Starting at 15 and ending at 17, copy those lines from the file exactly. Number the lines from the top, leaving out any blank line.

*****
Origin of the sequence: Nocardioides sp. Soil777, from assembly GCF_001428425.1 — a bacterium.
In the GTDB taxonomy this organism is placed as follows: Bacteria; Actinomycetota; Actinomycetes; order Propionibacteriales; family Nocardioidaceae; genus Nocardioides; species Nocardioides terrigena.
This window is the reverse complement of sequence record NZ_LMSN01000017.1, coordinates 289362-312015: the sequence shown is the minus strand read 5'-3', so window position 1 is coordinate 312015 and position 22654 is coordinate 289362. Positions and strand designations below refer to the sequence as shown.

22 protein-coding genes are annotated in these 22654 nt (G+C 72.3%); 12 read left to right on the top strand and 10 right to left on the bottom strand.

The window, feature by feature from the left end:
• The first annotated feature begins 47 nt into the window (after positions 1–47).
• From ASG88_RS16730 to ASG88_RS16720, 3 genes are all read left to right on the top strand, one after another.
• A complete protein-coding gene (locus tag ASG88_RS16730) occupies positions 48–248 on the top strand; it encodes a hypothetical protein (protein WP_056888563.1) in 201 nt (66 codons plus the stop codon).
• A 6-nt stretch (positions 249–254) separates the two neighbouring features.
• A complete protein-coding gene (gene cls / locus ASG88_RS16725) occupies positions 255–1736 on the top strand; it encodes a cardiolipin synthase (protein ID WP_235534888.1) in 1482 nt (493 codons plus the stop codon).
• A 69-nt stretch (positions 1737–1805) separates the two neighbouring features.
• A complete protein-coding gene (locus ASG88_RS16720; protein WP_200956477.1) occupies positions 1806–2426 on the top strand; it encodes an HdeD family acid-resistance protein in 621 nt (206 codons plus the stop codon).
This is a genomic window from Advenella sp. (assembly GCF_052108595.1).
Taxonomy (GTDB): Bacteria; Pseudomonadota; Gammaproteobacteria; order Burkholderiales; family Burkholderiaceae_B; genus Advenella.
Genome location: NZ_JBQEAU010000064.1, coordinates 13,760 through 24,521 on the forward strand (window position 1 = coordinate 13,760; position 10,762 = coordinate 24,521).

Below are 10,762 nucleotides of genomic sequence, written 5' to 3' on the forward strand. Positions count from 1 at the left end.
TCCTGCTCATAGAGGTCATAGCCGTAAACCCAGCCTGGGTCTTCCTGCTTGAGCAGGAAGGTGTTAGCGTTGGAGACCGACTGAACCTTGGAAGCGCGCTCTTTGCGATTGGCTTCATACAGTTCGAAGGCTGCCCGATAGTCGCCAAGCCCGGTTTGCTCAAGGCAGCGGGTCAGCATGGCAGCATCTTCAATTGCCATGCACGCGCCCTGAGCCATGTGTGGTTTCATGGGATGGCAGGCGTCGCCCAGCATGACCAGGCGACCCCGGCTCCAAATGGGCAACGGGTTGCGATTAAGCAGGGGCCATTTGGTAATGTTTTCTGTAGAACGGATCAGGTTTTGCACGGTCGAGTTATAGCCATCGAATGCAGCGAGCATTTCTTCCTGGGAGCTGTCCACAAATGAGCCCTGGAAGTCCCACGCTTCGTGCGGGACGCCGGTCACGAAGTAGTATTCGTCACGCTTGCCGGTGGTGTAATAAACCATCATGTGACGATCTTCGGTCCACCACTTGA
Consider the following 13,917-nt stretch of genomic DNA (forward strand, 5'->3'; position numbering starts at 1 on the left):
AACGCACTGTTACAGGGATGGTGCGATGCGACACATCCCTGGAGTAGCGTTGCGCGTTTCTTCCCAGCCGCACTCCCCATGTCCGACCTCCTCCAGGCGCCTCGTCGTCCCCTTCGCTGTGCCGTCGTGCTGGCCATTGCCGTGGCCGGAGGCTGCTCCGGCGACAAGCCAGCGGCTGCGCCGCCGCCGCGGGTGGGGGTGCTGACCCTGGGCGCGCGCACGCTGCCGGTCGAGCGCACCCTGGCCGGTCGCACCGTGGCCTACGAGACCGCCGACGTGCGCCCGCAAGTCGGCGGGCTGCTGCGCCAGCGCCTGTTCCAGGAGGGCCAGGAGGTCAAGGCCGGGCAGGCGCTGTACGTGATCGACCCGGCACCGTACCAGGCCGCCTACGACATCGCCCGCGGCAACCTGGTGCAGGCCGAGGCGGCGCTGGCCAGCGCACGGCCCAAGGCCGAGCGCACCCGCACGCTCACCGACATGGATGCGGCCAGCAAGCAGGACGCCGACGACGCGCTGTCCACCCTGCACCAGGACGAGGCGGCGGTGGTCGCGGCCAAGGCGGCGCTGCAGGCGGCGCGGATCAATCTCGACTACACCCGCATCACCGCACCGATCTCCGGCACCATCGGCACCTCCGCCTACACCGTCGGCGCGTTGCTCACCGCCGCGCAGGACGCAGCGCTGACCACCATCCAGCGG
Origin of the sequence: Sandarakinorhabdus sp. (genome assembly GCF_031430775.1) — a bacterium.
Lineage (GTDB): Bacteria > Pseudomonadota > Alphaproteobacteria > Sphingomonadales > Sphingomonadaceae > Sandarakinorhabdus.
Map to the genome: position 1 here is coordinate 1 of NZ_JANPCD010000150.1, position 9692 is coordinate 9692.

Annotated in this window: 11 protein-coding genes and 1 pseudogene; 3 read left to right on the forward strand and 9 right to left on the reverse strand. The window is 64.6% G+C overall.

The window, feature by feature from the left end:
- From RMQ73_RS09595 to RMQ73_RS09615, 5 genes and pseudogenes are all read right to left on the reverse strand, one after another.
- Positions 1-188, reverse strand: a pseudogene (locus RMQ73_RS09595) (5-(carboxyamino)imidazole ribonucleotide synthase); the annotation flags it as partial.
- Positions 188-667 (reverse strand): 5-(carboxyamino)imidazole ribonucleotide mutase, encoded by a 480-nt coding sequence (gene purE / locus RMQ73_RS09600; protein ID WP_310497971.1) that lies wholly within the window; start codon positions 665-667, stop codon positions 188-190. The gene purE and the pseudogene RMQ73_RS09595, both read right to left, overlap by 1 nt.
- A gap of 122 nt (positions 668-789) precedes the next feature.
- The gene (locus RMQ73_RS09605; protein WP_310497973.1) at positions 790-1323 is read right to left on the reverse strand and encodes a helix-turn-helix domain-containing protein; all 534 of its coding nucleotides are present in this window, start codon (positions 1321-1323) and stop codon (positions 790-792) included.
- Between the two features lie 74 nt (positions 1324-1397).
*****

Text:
Genome location: NZ_JBQEAU010000064.1, coordinates 13,760 through 24,521 on the forward strand (window position 1 = coordinate 13,760; position 10,762 = coordinate 24,521).

Below are 10,762 nucleotides of genomic sequence, written 5' to 3' on the forward strand. Positions count from 1 at the left end.
TCCTGCTCATAGAGGTCATAGCCGTAAACCCAGCCTGGGTCTTCCTGCTTGAGCAGGAAGGTGTTAGCGTTGGAGACCGACTGAACCTTGGAAGCGCGCTCTTTGCGATTGGCTTCATACAGTTCGAAGGCTGCCCGATAGTCGCCAAGCCCGGTTTGCTCAAGGCAGCGGGTCAGCATGGCAGCATCTTCAATTGCCATGCACGCGCCCTGAGCCATGTGTGGTTTCATGGGATGGCAGGCGTCGCCCAGCATGACCAGGCGACCCCGGCTCCAAATGGGCAACGGGTTGCGATTAAGCAGGGGCCATTTGGTAATGTTTTCTGTAGAACGGATCAGGTTTTGCACGGTCGAGTTATAGCCATCGAATGCAGCGAGCATTTCTTCCTGGGAGCTGTCCACAAATGAGCCCTGGAAGTCCCACGCTTCGTGCGGGACGCCGGTCACGAAGTAGTATTCGTCACGCTTGCCGGTGGTGTAATAAACCATCATGTGACGATCTTCGGTCCACCACTTGA